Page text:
These are questions for which neither Sitharaman nor her department can provide answers. The situation is gloomy and all they can do is resort to histrionics to captivate people’s imagination and hoodwink market stakeholders.
It becomes clear that the government’s press meet and declarations are mere regular hogwash exercise if one would look into the export sector announcements by Sitharaman.
The finance minister announced a scheme called the Remission of Duties or Taxes on Export Product (RoDTEP), which will come into effect from January 2020. As the China-US trade war is already causing severe turbulence in the export sector, the timeline itself is quite problematic.
Under this RoDTEP scheme, the government, which is already paying refunds to the tune of Rs 400 – Rs 450 billion annually, will forego Rs 500 billion worth revenue to provide remission of duties and taxes to exporters.
There is a general fear that the crony-comprador capitalists like the Adani Enterprises, closely associated with the Modi regime, will use the route to do money laundering and cheat the government. There had been earlier instances like this in which the Adani Enterprises was found complicit but remained immune, thanks to the largesse extended by it to the Modi regime and the BJP.
She also announced a Rs 170 billion-worth annual dole, which will allow Export Credit Guarantee Corporation to offer higher insurance cover to those banks that provide working capital to export firms. According to her, this will significantly enable a reduction in the overall export credit cost, including the interest, which often becomes a burden for small and medium enterprises.
Sitharaman announced a revised priority sector lending (PSL) norms for exporters which will release additional funding of Rs 360 – Rs 680 billion.
The hitherto sanctioned PSL limit of domestic banks for export credit was up to Rs 250m per borrower to units having a turnover of up to Rs 1 billion, according to the RBI’s Master Direction – Priority Sector Lending – Targets and Classification (updated as on December 4, 2018).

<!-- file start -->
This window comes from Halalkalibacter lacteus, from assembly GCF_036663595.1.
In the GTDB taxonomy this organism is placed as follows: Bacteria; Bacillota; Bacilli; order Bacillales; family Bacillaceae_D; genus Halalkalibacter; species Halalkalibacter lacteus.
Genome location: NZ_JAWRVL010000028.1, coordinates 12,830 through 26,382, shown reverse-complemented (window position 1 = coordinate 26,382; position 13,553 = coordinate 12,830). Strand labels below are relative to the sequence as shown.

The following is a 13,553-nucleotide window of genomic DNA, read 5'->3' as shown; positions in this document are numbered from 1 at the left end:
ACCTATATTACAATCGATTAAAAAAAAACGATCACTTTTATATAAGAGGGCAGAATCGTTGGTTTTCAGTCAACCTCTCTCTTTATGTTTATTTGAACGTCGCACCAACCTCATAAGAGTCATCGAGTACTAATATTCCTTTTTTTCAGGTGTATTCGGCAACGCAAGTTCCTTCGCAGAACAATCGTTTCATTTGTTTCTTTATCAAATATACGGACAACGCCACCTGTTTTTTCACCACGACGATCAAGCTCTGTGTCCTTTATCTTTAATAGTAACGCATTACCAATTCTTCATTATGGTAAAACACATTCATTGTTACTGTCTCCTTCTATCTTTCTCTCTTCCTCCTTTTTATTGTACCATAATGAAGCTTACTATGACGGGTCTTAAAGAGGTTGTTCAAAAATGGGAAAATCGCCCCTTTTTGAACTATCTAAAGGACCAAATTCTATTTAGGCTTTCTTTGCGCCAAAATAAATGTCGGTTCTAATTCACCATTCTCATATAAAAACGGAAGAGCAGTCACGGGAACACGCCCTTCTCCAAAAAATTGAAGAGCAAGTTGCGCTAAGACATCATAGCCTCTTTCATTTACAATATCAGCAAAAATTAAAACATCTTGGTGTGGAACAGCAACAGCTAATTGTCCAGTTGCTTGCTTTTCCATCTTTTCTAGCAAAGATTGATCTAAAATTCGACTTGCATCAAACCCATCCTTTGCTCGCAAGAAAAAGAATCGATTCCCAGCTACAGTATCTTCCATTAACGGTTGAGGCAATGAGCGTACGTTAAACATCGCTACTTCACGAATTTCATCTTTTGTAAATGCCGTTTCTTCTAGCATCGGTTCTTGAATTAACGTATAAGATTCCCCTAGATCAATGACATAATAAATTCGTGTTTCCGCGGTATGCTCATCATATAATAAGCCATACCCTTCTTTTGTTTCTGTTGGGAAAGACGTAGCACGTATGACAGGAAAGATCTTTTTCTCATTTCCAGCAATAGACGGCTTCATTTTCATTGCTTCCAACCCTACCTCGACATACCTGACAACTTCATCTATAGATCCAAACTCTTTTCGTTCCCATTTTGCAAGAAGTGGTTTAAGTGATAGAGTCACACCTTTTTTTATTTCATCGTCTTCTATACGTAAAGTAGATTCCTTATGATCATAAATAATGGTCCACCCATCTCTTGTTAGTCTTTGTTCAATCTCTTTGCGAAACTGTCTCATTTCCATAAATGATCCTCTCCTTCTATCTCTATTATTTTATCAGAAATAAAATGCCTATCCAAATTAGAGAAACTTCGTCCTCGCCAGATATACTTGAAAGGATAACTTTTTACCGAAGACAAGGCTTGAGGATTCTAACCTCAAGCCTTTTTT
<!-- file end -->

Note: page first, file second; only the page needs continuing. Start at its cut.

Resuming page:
If additional Rs 360 billion to Rs 680 billion needs to be infused to revive this sector then how the funding will be arranged is not made clear by the finance minister.
In a surprising manner, Sitharaman also announced that her department will organise mega shopping fairs, like Dubai, to showcase the industries like gems and jewellery, handicraft, yoga, tourism, textiles and leather.
However, how would that generate demand in an economy where people lack disposable income and the crucial sectors, especially the automobile sector, is lurching, with an imminent massive lay-off hanging like the Sword of Damocles on 3.5m workers, which will eventually affect the entire economy, wasn’t clarified by her.
Why fairs and shopping festivals can’t help the economy at the hour of grave crisis, when demand is at a historic low for even Rs 5-worth Parle G biscuit, is a problem for which one won’t need a second thought to arrive at the answer. Yet, the so-called economist finance minister is determined to turn herself and her department into a laughing stock by flogging the dead horse.
Indian economy can’t get rid of the structural crisis through cosmetic surgeries that Sitharaman prefers. The structural problem can be periodically paused by demand creation at the grassroots but it can’t be resolved.
The only resolution to this crisis remains in the structural and revolutionary change in the socio-economic system and the establishment of a socialist society where the means of production will be owned by the society and the driving force of the economy will not be the market but people’s welfare.
A hardcore Hindutva fascist government, like Modi’s, can’t even think near that point and hence, the Indian economy will keep suffering for a long time to come, unless the people take the initiative to change the system altogether for a better and secure future.